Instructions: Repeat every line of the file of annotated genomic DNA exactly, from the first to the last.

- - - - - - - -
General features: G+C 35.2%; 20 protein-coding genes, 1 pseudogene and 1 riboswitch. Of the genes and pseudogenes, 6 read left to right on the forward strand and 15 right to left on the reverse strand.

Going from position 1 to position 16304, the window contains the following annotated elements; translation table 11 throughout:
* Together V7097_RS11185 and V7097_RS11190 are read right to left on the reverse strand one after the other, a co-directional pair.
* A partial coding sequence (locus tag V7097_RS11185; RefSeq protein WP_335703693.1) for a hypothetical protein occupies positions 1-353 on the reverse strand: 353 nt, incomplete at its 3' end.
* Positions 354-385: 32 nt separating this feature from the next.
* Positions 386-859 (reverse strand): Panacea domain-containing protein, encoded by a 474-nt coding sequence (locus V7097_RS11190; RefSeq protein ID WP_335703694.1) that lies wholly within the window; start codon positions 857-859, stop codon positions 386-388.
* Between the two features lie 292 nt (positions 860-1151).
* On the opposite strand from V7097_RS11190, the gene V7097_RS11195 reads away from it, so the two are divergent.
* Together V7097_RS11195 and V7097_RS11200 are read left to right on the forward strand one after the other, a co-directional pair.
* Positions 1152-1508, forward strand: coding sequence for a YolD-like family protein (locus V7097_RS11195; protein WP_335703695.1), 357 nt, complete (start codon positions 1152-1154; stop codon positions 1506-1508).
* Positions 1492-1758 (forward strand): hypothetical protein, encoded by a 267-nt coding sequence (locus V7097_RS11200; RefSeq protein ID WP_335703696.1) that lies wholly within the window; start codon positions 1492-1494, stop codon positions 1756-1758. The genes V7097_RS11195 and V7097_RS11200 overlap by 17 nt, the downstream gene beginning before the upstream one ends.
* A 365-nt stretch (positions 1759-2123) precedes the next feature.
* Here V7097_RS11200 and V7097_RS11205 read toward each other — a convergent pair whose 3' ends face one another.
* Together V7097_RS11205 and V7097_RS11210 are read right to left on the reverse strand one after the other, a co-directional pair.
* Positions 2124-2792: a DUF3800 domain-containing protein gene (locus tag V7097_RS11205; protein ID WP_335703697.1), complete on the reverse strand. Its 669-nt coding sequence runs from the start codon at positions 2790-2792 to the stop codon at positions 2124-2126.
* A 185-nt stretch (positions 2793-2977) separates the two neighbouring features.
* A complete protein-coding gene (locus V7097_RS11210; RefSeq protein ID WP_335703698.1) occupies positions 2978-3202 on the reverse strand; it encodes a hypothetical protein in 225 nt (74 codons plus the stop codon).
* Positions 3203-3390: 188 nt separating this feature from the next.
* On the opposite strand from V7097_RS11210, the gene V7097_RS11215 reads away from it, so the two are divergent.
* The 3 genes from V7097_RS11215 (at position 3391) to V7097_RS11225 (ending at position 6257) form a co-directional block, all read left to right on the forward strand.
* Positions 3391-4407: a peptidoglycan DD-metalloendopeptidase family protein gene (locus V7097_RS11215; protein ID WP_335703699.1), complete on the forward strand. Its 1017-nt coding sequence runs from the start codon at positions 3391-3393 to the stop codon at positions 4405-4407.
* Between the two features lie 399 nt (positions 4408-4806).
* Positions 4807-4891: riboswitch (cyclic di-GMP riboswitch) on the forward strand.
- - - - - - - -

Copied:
General features: G+C 35.2%; 20 protein-coding genes, 1 pseudogene and 1 riboswitch. Of the genes and pseudogenes, 6 read left to right on the forward strand and 15 right to left on the reverse strand.

Going from position 1 to position 16304, the window contains the following annotated elements; translation table 11 throughout:
* Together V7097_RS11185 and V7097_RS11190 are read right to left on the reverse strand one after the other, a co-directional pair.
* A partial coding sequence (locus tag V7097_RS11185; RefSeq protein WP_335703693.1) for a hypothetical protein occupies positions 1-353 on the reverse strand: 353 nt, incomplete at its 3' end.
* Positions 354-385: 32 nt separating this feature from the next.
* Positions 386-859 (reverse strand): Panacea domain-containing protein, encoded by a 474-nt coding sequence (locus V7097_RS11190; RefSeq protein ID WP_335703694.1) that lies wholly within the window; start codon positions 857-859, stop codon positions 386-388.
* Between the two features lie 292 nt (positions 860-1151).
* On the opposite strand from V7097_RS11190, the gene V7097_RS11195 reads away from it, so the two are divergent.
* Together V7097_RS11195 and V7097_RS11200 are read left to right on the forward strand one after the other, a co-directional pair.
* Positions 1152-1508, forward strand: coding sequence for a YolD-like family protein (locus V7097_RS11195; protein WP_335703695.1), 357 nt, complete (start codon positions 1152-1154; stop codon positions 1506-1508).
* Positions 1492-1758 (forward strand): hypothetical protein, encoded by a 267-nt coding sequence (locus V7097_RS11200; RefSeq protein ID WP_335703696.1) that lies wholly within the window; start codon positions 1492-1494, stop codon positions 1756-1758. The genes V7097_RS11195 and V7097_RS11200 overlap by 17 nt, the downstream gene beginning before the upstream one ends.
* A 365-nt stretch (positions 1759-2123) precedes the next feature.
* Here V7097_RS11200 and V7097_RS11205 read toward each other — a convergent pair whose 3' ends face one another.
* Together V7097_RS11205 and V7097_RS11210 are read right to left on the reverse strand one after the other, a co-directional pair.
* Positions 2124-2792: a DUF3800 domain-containing protein gene (locus tag V7097_RS11205; protein ID WP_335703697.1), complete on the reverse strand. Its 669-nt coding sequence runs from the start codon at positions 2790-2792 to the stop codon at positions 2124-2126.
* A 185-nt stretch (positions 2793-2977) separates the two neighbouring features.
* A complete protein-coding gene (locus V7097_RS11210; RefSeq protein ID WP_335703698.1) occupies positions 2978-3202 on the reverse strand; it encodes a hypothetical protein in 225 nt (74 codons plus the stop codon).
* Positions 3203-3390: 188 nt separating this feature from the next.
* On the opposite strand from V7097_RS11210, the gene V7097_RS11215 reads away from it, so the two are divergent.
* The 3 genes from V7097_RS11215 (at position 3391) to V7097_RS11225 (ending at position 6257) form a co-directional block, all read left to right on the forward strand.
* Positions 3391-4407: a peptidoglycan DD-metalloendopeptidase family protein gene (locus V7097_RS11215; protein ID WP_335703699.1), complete on the forward strand. Its 1017-nt coding sequence runs from the start codon at positions 3391-3393 to the stop codon at positions 4405-4407.
* Between the two features lie 399 nt (positions 4408-4806).
* Positions 4807-4891: riboswitch (cyclic di-GMP riboswitch) on the forward strand.